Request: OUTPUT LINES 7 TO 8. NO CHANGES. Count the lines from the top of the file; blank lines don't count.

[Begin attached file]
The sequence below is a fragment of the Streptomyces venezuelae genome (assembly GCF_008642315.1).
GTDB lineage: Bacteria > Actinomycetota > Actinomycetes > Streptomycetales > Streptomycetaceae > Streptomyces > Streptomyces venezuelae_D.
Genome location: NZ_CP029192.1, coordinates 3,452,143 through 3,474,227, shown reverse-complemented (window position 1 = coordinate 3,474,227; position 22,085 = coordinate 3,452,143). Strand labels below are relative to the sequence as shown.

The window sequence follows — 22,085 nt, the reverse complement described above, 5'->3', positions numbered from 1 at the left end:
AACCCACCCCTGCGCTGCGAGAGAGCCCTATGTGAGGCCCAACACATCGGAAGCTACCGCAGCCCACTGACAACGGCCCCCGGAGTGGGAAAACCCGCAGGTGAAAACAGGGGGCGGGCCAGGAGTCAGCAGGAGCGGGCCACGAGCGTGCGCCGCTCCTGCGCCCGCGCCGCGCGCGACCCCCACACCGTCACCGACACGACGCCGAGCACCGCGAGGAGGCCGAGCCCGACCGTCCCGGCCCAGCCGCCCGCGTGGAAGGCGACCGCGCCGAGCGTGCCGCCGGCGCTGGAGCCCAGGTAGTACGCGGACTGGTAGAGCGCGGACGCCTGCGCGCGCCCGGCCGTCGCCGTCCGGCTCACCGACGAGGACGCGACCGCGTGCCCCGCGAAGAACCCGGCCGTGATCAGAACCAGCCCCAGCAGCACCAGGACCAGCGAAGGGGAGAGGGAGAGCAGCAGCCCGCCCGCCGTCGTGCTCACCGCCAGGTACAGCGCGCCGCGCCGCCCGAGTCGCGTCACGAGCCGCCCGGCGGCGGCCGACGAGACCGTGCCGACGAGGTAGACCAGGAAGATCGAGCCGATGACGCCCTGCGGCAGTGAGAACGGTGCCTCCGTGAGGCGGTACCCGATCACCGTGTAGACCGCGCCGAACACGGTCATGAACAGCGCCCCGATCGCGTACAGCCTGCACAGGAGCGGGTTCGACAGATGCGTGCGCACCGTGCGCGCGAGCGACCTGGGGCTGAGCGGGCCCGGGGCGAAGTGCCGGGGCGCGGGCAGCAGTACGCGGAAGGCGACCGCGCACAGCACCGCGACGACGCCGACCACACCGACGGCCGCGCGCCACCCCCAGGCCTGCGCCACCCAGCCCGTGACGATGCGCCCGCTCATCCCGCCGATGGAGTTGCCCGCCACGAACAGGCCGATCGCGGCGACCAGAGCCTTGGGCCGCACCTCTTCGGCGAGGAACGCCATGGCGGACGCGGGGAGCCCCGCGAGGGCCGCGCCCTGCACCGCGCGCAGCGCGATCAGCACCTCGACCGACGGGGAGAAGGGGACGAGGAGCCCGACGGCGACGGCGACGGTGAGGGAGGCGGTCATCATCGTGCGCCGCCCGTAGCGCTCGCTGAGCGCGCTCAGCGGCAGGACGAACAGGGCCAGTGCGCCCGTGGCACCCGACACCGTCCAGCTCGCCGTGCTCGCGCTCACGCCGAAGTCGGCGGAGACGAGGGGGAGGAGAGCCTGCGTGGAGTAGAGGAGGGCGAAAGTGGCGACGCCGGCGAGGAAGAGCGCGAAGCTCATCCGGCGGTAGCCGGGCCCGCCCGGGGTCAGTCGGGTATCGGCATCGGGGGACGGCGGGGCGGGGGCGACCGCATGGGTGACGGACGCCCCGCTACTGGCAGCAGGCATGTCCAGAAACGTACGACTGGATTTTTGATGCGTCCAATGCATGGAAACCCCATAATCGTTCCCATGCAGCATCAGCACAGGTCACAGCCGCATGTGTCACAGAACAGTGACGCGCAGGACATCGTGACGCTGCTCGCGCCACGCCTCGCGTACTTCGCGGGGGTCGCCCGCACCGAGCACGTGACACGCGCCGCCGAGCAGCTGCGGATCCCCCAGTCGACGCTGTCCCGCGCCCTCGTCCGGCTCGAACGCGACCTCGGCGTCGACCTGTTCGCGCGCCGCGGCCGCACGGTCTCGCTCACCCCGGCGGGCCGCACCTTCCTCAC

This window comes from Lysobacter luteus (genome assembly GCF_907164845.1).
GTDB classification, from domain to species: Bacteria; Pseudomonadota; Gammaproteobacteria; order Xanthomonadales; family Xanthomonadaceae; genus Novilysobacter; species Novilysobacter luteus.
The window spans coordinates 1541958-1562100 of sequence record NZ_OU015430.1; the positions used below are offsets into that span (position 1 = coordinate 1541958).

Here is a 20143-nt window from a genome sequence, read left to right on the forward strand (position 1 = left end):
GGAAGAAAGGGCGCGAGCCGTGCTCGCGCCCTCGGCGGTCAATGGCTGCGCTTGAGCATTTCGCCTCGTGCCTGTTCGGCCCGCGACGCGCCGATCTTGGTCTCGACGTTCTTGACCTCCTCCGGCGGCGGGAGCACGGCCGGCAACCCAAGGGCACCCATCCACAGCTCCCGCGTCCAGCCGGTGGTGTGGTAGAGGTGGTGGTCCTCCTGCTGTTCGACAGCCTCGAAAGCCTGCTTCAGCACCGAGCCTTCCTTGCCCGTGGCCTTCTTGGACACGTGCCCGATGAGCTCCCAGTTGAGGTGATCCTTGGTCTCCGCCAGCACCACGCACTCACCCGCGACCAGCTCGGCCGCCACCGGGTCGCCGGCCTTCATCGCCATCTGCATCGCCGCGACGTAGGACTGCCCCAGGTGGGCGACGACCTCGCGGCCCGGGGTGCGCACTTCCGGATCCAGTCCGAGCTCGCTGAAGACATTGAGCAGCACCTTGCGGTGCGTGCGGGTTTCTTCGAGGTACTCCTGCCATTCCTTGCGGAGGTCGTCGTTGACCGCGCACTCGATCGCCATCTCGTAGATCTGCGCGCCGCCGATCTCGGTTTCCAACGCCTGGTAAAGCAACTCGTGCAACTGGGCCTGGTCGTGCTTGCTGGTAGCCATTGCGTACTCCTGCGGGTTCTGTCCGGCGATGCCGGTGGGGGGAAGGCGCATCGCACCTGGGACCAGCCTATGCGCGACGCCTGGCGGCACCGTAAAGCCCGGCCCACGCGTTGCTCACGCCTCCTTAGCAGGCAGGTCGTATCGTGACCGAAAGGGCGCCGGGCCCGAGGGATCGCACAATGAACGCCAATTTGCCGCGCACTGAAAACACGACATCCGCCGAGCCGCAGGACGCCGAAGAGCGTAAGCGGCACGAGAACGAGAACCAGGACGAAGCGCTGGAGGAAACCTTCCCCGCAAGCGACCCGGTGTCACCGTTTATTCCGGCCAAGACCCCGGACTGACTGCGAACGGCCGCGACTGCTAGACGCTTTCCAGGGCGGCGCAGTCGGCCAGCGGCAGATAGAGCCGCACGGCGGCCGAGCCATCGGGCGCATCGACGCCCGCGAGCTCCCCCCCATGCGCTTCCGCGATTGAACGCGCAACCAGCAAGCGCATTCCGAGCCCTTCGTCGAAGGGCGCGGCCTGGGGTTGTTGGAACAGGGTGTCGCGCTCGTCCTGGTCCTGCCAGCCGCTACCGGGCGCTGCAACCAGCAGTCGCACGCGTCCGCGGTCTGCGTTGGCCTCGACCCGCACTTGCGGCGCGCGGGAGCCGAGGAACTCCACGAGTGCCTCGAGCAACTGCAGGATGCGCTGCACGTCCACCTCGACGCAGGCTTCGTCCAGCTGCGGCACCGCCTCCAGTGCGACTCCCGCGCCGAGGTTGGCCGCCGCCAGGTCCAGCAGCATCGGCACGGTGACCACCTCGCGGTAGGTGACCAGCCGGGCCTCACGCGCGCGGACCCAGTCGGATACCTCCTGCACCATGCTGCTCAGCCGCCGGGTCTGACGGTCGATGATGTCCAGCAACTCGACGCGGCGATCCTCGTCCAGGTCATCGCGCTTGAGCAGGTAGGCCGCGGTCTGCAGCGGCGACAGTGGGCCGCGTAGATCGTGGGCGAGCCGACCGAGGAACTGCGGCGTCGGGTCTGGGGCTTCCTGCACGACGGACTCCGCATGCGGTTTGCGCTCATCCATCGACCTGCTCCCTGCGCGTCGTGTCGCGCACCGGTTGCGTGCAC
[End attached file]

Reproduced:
GTDB classification, from domain to species: Bacteria; Pseudomonadota; Gammaproteobacteria; order Xanthomonadales; family Xanthomonadaceae; genus Novilysobacter; species Novilysobacter luteus.
The window spans coordinates 1541958-1562100 of sequence record NZ_OU015430.1; the positions used below are offsets into that span (position 1 = coordinate 1541958).